I originally moved to the Great Lakes, in my early twenties when I decided to start a family. My then husband’s parents had a cabin on Lake Superior. I come from the west coast of the United States, so I had familiarity with the Pacific Ocean, and Western Rivers. Because of this, I had an image of what the Great Lakes might be, but I didn’t have any experience with them.
I was really fortunate to have some of my earliest Great Lakes experience with Lake Superior because it was a great experience. The water is clean, crisp and really cold at times. We boiled and drank water from the lake. We also bathed in the Lake, and I bathed my little babies in the lake. It was a very nurturing connection to have with the Lake.
I pulled away from the false impression that all the great lakes were in great condition. Later, when I was able to have some connections with some of the other Great Lakes, I was dismayed at their condition not being as clean, and accessible as Lake Superior. I was really surprised at how private and inaccessible the coastline was. I’ve come to learn about this talk with the ‘Lakes’ but coming from the West coast, I realized people there talk about ‘the Coast.’ Because really, the people interact with the coastline. Unless you have a boat, you are able to interact with the open lake. However, most people make connections of where the water meets the land.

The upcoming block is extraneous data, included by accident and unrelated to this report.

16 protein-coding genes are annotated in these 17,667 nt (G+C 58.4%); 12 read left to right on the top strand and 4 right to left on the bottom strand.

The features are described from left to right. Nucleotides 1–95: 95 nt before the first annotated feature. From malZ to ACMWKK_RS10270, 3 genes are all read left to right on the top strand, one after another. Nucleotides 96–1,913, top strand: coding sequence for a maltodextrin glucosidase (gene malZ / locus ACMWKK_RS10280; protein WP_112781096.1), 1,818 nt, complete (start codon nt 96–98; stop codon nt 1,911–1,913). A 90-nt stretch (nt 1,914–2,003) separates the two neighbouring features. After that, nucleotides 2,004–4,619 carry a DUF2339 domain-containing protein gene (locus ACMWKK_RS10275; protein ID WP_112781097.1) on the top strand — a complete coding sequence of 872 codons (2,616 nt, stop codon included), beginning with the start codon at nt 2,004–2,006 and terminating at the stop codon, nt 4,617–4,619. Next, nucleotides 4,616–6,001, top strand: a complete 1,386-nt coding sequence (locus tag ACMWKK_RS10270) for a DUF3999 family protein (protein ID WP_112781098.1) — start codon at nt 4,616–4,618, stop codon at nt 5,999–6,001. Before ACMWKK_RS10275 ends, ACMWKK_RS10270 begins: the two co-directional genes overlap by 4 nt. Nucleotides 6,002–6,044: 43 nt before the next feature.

I think there needs to be more appreciation and recognition of the Great Lakes as a coast and a coastal region, not just a series of whole Lakes, and where the coastal interface is with people. My experience with Lake Superior started this way of thinking and I hope others will embrace the coastal connection throughout the region.